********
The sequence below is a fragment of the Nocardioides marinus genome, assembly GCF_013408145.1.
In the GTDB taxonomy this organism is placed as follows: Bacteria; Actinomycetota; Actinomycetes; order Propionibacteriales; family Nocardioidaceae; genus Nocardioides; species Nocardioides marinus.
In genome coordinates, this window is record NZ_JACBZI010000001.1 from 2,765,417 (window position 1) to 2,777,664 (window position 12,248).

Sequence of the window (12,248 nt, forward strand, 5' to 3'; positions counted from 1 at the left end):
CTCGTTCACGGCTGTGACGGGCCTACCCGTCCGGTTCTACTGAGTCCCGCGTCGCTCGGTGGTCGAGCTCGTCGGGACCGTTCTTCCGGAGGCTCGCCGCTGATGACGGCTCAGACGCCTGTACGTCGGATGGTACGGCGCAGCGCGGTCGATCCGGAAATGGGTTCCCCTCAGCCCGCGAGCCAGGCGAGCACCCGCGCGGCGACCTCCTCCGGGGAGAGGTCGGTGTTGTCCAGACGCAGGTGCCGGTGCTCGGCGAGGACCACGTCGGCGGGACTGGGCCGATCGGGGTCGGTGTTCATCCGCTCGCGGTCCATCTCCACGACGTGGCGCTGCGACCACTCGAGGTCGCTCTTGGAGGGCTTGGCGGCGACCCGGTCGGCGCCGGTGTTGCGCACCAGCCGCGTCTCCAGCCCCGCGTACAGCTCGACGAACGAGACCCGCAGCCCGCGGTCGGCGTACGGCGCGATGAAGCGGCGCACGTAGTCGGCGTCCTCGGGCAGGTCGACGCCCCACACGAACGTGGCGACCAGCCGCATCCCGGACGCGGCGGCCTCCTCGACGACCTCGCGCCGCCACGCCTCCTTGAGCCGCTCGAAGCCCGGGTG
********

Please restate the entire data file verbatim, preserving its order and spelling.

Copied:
The sequence below is a fragment of the Nocardioides marinus genome, assembly GCF_013408145.1.
In the GTDB taxonomy this organism is placed as follows: Bacteria; Actinomycetota; Actinomycetes; order Propionibacteriales; family Nocardioidaceae; genus Nocardioides; species Nocardioides marinus.
In genome coordinates, this window is record NZ_JACBZI010000001.1 from 2,765,417 (window position 1) to 2,777,664 (window position 12,248).

Sequence of the window (12,248 nt, forward strand, 5' to 3'; positions counted from 1 at the left end):
CTCGTTCACGGCTGTGACGGGCCTACCCGTCCGGTTCTACTGAGTCCCGCGTCGCTCGGTGGTCGAGCTCGTCGGGACCGTTCTTCCGGAGGCTCGCCGCTGATGACGGCTCAGACGCCTGTACGTCGGATGGTACGGCGCAGCGCGGTCGATCCGGAAATGGGTTCCCCTCAGCCCGCGAGCCAGGCGAGCACCCGCGCGGCGACCTCCTCCGGGGAGAGGTCGGTGTTGTCCAGACGCAGGTGCCGGTGCTCGGCGAGGACCACGTCGGCGGGACTGGGCCGATCGGGGTCGGTGTTCATCCGCTCGCGGTCCATCTCCACGACGTGGCGCTGCGACCACTCGAGGTCGCTCTTGGAGGGCTTGGCGGCGACCCGGTCGGCGCCGGTGTTGCGCACCAGCCGCGTCTCCAGCCCCGCGTACAGCTCGACGAACGAGACCCGCAGCCCGCGGTCGGCGTACGGCGCGATGAAGCGGCGCACGTAGTCGGCGTCCTCGGGCAGGTCGACGCCCCACACGAACGTGGCGACCAGCCGCATCCCGGACGCGGCGGCCTCCTCGACGACCTCGCGCCGCCACGCCTCCTTGAGCCGCTCGAAGCCCGGGTG